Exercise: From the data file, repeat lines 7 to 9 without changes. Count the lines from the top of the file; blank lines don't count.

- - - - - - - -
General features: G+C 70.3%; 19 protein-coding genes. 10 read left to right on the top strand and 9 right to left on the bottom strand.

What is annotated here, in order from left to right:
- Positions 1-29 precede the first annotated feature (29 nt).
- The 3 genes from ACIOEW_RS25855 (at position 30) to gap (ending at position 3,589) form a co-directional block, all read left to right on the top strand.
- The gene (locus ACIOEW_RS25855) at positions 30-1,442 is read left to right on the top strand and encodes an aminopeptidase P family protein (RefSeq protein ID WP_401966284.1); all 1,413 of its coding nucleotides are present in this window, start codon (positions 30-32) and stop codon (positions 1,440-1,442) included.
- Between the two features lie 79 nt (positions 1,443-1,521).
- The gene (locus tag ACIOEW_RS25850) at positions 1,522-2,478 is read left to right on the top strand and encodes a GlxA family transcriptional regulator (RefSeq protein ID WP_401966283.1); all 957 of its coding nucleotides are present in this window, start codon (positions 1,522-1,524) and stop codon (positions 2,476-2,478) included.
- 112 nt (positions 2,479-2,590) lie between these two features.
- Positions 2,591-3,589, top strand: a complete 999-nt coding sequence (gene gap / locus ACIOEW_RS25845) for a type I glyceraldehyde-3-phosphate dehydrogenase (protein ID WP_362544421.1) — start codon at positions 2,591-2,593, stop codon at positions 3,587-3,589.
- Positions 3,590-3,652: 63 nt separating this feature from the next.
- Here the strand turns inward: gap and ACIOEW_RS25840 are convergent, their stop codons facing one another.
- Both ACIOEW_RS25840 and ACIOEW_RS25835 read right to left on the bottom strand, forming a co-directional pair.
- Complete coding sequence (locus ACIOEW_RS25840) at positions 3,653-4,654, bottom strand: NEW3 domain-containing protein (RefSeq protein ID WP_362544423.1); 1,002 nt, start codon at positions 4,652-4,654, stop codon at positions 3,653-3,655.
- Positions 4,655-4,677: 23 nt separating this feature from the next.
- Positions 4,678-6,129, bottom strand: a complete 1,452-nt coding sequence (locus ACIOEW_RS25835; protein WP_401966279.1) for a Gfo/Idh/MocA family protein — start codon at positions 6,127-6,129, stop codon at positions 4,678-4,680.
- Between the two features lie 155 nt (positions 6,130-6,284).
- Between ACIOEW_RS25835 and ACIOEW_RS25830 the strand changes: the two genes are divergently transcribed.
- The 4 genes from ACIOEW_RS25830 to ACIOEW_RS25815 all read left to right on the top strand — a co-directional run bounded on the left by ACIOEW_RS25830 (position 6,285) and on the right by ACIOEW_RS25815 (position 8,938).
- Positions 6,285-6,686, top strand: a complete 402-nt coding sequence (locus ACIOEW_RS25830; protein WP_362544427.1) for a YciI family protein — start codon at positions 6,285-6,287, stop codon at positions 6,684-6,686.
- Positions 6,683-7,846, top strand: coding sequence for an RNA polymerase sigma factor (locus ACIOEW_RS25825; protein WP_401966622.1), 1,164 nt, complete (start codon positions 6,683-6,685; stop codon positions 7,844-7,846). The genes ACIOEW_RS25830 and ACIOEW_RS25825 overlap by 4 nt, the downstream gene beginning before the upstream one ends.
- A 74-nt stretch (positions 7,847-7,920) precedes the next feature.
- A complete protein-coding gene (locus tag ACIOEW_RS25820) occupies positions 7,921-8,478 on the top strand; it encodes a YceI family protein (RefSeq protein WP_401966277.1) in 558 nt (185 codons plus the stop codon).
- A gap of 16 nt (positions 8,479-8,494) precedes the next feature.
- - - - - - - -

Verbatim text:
- The gene (locus tag ACIOEW_RS25850) at positions 1,522-2,478 is read left to right on the top strand and encodes a GlxA family transcriptional regulator (RefSeq protein ID WP_401966283.1); all 957 of its coding nucleotides are present in this window, start codon (positions 1,522-1,524) and stop codon (positions 2,476-2,478) included.
- 112 nt (positions 2,479-2,590) lie between these two features.
- Positions 2,591-3,589, top strand: a complete 999-nt coding sequence (gene gap / locus ACIOEW_RS25845) for a type I glyceraldehyde-3-phosphate dehydrogenase (protein ID WP_362544421.1) — start codon at positions 2,591-2,593, stop codon at positions 3,587-3,589.